Live

Watch CBSN Live

World's most expensive cities for expatriates

SINGAPORE - MARCH 23: The Singapore city skyline is seen before the lights were switched off to on March 23, 2013 in Singapore, Singapore. Businesses and households around the world switch their lights off for an hour at 20:30 local time on March 23, to celebrate Earth Hour and raise awareness about climate change and renewable energy. Earth hour began in Australia in 2007 and is now celebrated in over 150 countries around the world. (Photo by Suhaimi Abdullah/Getty Images) Suhaimi Abdullah

(MoneyWatch) If you think Starbucks is expensive in the U.S., try ordering a cup of coffee in Moscow, where your morning jolt will set you back a whopping $8.29. And there's probably no better way to break your fast-food habit than to move to Caracas, where it costs $13.49 for your basic burger.


Paying high prices for a small taste of home is a regular challenge for people who take work abroad. And while many Americans may be tempted by the lure of high pay and the adventure of living overseas, it's wise to consider the cost of living before you go, lest this high pay still has you living like a pauper.


Mercer, a global consulting firm headquartered in New York, conducts an annual survey of most costly places for expatriates to live and work abroad. The data is often surprising, since poor countries can often be costly for Americans. The main reason: Safe living accommodations that are up to U.S. standards can be hard to come by. Companies use the data to help set pay rates, while employees can find it instructive to know just how hard it will be to replicate their lifestyle in another location.


What are the world's most expensive cities for expatriates?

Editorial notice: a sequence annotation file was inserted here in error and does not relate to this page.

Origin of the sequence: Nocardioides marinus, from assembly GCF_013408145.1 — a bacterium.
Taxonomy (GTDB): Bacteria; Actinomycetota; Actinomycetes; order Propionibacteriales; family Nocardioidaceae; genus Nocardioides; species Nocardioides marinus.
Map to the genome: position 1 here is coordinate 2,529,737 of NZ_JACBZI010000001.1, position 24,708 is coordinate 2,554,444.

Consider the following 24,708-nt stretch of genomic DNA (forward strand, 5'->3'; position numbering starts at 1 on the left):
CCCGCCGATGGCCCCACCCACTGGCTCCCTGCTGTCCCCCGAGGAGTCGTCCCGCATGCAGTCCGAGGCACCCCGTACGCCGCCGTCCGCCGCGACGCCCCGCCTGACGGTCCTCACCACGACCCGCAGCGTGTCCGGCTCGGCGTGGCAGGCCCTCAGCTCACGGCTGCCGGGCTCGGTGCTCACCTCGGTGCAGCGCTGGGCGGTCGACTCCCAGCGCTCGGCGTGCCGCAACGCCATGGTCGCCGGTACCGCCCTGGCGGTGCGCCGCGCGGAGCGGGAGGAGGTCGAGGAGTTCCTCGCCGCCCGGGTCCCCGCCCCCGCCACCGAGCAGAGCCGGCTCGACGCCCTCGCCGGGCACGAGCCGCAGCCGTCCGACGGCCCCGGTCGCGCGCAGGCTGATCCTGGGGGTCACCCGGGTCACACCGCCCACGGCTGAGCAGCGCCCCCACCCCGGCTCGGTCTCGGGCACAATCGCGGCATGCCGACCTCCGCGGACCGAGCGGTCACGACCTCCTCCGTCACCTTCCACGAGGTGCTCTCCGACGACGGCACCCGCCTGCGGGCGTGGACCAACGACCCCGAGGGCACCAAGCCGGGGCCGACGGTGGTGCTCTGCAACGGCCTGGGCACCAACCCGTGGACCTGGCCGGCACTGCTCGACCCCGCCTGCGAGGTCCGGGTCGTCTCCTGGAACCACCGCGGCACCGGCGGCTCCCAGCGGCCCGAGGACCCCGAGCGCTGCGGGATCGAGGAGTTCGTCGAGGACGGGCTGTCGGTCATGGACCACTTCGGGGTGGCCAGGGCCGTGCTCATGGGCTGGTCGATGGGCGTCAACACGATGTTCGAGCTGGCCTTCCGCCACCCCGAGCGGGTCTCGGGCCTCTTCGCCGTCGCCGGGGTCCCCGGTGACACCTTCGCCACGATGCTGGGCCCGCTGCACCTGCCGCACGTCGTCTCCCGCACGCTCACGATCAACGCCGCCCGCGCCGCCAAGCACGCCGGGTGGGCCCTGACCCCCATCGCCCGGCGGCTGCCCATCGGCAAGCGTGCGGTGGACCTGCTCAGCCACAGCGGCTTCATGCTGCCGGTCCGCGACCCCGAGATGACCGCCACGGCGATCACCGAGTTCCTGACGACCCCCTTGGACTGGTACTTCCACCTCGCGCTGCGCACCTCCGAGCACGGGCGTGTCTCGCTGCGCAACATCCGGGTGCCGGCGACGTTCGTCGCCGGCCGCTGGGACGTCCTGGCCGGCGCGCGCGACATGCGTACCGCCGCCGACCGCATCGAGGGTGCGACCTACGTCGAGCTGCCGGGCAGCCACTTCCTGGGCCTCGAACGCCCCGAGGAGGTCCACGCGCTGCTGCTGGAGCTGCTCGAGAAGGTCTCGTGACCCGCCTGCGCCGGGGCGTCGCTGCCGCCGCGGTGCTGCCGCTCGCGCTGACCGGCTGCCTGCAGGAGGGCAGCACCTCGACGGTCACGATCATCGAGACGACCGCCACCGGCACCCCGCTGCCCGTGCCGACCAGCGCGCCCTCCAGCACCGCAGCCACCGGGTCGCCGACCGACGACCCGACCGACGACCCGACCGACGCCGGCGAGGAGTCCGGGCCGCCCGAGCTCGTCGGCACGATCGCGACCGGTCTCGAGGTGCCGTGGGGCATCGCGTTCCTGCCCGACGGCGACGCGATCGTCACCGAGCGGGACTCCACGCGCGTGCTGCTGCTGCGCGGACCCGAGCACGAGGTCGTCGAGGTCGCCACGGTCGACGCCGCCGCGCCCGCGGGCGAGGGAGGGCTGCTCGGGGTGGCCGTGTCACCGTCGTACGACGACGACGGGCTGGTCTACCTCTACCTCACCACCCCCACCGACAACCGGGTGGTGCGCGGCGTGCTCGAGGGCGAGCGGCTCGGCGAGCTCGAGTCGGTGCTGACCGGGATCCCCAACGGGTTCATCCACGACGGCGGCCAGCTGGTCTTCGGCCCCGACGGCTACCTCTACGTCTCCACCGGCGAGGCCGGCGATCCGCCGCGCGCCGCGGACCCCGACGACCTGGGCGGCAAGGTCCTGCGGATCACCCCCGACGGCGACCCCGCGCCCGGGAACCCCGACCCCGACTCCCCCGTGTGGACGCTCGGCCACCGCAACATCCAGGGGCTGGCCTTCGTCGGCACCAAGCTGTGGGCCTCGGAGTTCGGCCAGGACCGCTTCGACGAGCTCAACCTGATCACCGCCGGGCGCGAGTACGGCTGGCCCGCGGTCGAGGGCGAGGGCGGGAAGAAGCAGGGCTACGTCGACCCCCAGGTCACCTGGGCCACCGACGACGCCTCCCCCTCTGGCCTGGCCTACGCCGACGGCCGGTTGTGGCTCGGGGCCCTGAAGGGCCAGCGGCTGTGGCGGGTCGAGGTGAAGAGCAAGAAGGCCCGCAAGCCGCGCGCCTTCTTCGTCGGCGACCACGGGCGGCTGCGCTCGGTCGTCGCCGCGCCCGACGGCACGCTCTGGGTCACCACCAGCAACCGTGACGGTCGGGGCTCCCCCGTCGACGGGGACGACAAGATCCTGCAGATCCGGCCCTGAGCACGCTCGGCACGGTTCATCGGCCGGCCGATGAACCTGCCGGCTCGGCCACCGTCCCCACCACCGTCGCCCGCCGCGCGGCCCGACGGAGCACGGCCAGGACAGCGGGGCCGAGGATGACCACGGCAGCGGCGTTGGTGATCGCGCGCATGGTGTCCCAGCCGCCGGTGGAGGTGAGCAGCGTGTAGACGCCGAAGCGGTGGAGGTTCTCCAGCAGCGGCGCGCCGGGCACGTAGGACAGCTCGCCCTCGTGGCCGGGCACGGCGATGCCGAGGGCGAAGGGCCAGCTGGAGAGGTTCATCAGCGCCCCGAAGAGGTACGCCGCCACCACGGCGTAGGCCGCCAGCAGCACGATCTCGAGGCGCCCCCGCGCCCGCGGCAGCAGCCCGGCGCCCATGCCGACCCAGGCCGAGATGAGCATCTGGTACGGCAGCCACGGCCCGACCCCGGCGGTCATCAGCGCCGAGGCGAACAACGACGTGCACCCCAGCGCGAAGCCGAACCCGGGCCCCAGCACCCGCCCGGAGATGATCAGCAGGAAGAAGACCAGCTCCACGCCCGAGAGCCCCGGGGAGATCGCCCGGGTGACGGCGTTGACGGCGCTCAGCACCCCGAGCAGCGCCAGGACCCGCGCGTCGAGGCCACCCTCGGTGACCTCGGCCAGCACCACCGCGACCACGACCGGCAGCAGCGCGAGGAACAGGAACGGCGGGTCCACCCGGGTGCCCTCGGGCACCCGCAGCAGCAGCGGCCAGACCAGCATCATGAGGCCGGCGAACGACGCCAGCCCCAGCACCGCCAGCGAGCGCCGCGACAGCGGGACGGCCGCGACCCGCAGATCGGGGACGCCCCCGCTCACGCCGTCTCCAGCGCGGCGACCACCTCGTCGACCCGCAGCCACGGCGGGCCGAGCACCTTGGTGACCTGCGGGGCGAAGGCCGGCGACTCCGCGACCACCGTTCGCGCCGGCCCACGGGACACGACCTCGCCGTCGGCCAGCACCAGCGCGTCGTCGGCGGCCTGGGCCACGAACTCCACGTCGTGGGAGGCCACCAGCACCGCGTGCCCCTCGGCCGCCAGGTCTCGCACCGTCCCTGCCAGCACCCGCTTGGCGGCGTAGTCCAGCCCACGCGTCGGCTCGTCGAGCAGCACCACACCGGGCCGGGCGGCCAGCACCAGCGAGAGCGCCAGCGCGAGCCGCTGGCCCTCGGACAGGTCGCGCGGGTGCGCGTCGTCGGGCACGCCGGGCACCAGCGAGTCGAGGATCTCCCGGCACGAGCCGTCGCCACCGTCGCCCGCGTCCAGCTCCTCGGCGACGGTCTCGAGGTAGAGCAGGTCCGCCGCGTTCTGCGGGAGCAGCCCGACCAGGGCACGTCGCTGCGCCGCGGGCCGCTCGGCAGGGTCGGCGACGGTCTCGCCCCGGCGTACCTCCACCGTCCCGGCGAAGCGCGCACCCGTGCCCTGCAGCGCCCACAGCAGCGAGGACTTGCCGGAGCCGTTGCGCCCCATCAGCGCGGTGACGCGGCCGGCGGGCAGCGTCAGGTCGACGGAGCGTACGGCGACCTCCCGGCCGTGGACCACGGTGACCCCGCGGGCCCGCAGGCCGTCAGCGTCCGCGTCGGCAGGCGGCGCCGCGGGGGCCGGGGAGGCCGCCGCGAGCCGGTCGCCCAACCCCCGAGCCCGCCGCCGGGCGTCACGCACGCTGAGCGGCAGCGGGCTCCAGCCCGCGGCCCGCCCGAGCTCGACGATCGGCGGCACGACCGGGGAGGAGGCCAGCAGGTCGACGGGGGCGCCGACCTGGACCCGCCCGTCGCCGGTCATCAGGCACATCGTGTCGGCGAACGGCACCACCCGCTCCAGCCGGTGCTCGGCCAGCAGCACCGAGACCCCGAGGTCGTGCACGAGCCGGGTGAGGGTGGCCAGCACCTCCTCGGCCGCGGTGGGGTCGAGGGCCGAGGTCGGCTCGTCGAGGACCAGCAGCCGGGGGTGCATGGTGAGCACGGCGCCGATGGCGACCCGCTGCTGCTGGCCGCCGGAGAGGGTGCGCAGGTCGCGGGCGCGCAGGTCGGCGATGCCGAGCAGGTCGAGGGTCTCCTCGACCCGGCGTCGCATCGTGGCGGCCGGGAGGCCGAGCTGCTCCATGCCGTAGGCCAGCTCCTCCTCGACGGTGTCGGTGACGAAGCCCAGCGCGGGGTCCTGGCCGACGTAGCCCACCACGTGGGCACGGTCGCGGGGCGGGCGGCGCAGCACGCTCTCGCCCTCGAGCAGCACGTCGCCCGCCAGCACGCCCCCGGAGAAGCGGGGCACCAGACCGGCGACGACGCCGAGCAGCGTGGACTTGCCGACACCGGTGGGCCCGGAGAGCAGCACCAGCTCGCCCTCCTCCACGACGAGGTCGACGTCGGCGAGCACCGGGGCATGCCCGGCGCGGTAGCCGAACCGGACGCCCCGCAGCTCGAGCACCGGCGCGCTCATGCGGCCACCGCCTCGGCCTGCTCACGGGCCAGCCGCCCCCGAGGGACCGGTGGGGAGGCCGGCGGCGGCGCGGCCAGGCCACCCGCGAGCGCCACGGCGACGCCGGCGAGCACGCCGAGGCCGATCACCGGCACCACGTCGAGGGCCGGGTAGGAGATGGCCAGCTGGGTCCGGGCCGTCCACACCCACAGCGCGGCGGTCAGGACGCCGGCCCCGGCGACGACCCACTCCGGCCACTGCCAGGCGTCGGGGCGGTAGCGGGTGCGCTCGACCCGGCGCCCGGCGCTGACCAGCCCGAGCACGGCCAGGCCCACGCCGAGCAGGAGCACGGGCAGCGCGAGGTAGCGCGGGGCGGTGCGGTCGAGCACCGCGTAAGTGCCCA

World's most expensive cities for expatriates

Visitors look at the Opera House being lit up by a projection during Vivid Sydney, the annual festival of light, music and ideas, in Sydney on May 28, 2013. More than 60 interactive and immersive light sculptures and installations across Circular Quay, The Rocks, Walsh Bay, Darling Harbour and North Sydney took part in the festival. City skyscrapers will light up along with 3D mapped projections on Customs House, Museum of Contemporary Art Australia, and Cadman?s Cottage. AFP PHOTO / Saeed KHAN (Photo credit should read SAEED KHAN/AFP/Getty Images) SAEED KHAN

10. Sydney, Australia

You can rent a three-bedroom home for a relatively moderate (by expensive city standards) $5,164, but other day-to-day costs to get a taste of home -- from a $9.24 burger meal to a $5.16 cup of coffee - make Sydney the world's 10th most costly city for expatriates. Seeing a movie in Sydney runs $19.62 and buying a pair of blue jeans costs an average of $114, according to the Mercer survey.

World's most expensive cities for expatriates

9. Bern, Switzerland

Apartments are cheaper in Bern, running about $2,687 per month, but the rest of your day-to-day expenses are high, much like they are in the rest of Switzerland. A movie ticket is nearly $19; a pair of blue jeans, $138; a cup of coffee runs $4.68, while a liter of gasoline will set you back $2.02.

World's most expensive cities for expatriates

Flickr,eGuide Travel

8. Zurich, Switzerland

Like Bern, Zurich has become more expensive for Americans as the dollar has weakened against the franc. An unfurnished two-bedroom apartment will cost nearly $4,000 a month -- averaging $3,915 to be exact. A movie ticket costs $21; a fast-food burger meal is $12.51, but milk is comparatively cheap -- $1.74 a liter.

World's most expensive cities for expatriates

A Geneva flag flies on the shores of Geneva Lake in front of the Geneva Fountain (L) on June 14, 2013 in the center of Geneva. AFP PHOTO / FABRICE COFFRINI (Photo credit should read FABRICE COFFRINI/AFP/Getty Images) FABRICE COFFRINI

7. Geneva, Switzerland

Exchange rates played a key role in putting three Swiss cities at the top of Mercer's ranking of the world's most costly for expatriates. Unlike much of Europe, which has moved to a common currency called the euro, to buy goods and services in Geneva, you must first exchange your dollars for Swiss francs. And the value of the dollar is weak; the Swiss franc is strong, making all goods and services comparatively more expensive. The costs of an apartment runs $4,350; a pair of jeans roughly $141; while an international newspaper will set you back $4.35 and a cup of coffee runs $6.52.